Defending the
Human Right
to a
Fair Trial

Understanding your rights in police custody

The European Union’s model of Letters of Rights

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Accessible Letters of Rights in France

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Notes of Advice

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What is the problem?

The right to information in criminal proceedings ensures that every arrested person knows why they have been arrested and what evidence has been collected against them. It also includes information on one’s own rights in case of arrest, such as the right to remain silent or the right to consult a lawyer.

In practice, people do not often know their rights. Even if they are notified of their rights, many people will not be able to fully understand them because custody is a high stress situation and because the language used is often complex and technical. Moreover, police authorities too often try to make people waive their rights, in particular calling a lawyer or remaining silent.

As a result, many people are not able to defend themselves and challenge their arrest, just because they do not know how to exercise their rights.

What do we want?

We want everyone arrested or suspected of a crime to be fully notified of their rights whilst in police custody, in a way that is understandable to them. This means tailoring the Letter of Rights to the specific needs of the person, especially if they belong to a vulnerable group such as children, foreign nationals, or people with mental disabilities.

We want Letters of Rights to be accessible to laypeople, who often do not have any legal background and therefore are not prepared to fully understand the scope of their rights.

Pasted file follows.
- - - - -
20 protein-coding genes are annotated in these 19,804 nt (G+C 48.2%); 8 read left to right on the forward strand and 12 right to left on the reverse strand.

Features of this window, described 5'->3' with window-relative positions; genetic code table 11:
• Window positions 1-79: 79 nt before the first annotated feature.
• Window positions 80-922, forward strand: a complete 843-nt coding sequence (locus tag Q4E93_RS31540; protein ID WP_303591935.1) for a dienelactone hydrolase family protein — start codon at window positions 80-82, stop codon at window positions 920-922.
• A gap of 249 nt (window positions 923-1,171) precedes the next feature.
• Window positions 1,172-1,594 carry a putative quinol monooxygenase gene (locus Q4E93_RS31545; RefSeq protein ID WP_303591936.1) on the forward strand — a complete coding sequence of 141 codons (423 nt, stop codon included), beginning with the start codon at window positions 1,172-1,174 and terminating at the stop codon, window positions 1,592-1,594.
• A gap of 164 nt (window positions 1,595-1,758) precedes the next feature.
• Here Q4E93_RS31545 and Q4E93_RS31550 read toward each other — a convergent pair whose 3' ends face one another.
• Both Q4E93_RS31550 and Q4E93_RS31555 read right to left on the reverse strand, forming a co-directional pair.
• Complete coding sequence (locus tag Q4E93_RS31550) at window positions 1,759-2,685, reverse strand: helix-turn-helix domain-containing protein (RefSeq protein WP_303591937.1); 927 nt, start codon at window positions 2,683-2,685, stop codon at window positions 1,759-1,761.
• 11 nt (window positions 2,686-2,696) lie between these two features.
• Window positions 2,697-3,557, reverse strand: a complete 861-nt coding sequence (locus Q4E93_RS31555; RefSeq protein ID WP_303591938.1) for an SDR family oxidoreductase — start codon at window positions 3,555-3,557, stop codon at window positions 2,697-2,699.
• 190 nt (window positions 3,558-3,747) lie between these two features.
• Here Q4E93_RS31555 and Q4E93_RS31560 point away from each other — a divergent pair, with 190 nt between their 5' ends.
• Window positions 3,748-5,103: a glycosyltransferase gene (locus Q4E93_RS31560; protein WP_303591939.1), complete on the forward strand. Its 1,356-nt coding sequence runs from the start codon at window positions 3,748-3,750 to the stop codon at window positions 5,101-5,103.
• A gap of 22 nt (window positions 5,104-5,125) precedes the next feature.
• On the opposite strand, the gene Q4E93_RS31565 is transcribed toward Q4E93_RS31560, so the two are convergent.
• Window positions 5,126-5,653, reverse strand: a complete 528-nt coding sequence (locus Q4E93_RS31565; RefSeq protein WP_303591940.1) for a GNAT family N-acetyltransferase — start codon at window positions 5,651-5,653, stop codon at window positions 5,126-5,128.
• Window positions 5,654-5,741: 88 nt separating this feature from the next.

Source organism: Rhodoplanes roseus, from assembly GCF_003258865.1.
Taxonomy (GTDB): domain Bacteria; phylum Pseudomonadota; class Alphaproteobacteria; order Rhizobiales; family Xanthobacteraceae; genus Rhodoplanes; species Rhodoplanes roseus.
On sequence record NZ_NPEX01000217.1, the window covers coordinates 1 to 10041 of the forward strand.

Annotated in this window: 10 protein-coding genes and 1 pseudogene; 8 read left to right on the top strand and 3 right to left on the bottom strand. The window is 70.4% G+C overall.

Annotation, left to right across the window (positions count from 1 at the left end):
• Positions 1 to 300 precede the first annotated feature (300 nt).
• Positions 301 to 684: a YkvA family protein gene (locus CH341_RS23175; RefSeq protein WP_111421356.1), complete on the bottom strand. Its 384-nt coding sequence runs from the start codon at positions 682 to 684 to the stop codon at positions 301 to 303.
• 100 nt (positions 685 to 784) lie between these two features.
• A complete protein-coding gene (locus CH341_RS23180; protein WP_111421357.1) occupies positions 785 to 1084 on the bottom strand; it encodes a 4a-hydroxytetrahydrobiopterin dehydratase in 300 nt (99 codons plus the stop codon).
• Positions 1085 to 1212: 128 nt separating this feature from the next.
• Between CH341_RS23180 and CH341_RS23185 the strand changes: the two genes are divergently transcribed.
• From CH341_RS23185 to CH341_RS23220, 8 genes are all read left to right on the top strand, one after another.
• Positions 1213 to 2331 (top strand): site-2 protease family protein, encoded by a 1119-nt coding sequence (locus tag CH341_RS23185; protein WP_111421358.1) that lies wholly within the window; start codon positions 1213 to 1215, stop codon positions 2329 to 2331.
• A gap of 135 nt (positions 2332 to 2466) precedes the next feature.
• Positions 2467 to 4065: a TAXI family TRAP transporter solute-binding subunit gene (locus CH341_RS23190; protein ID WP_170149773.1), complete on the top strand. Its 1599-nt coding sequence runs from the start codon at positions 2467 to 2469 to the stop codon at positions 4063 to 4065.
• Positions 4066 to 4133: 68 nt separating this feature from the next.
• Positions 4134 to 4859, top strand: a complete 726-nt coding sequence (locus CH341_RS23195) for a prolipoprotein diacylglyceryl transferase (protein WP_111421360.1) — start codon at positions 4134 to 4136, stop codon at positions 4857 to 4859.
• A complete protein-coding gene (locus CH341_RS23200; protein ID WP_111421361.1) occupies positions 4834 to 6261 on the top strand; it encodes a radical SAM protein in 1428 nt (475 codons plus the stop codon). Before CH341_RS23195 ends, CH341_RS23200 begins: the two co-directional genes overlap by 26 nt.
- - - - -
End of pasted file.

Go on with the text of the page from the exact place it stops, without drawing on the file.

What are we doing?

With the support of international law firm DLA Piper, we have mapped the state of things across 58 jurisdictions all over the world and produced an international research report to illustrate the findings. The research shows that written Letters of Rights are only mandatory in the EU and very few other countries (Australia, Iran, and Turkey).

Though a standard-bearer, the EU is far from perfect.

This is why in 2016, Fair Trials joined a coalition of NGOs (coordinated by the Hungarian Helsinki Committee and including the Bulgarian Helsinki Committee, the Lithuanian Human Rights Monitoring Institute, and Rights International Spain) to study the accessibility of Letters of Rights in Bulgaria, France, Hungary, Lithuania, and Spain and their compliance with the EU Directive on the Right to Information.

The resulting regional report highlighted a number of shortcomings, including:

  • Failure to deliver Letters of Rights to all people in police custody;
  • Little time given to people to read and understand the Letter;
  • Lacking information on certain rights;
  • Failure to provide written translations of the Letters of Rights to people who do not understand the national language;
  • Pressure by police authorities to dissuade people from exercising the rights set out in the Letter of Rights, especially the right of access to a lawyer and the right to silence;
  • Complex and technical language, making it virtually impossible for laypeople to understand their rights.

After the publication of the regional report, Fair Trials developed a brochure on the European model of Letters of Rights, as set out in the EU Directive on the Right to Information, which includes a guide for public authorities to re-write the domestic Letters of Rights using a clearer format and accessible language.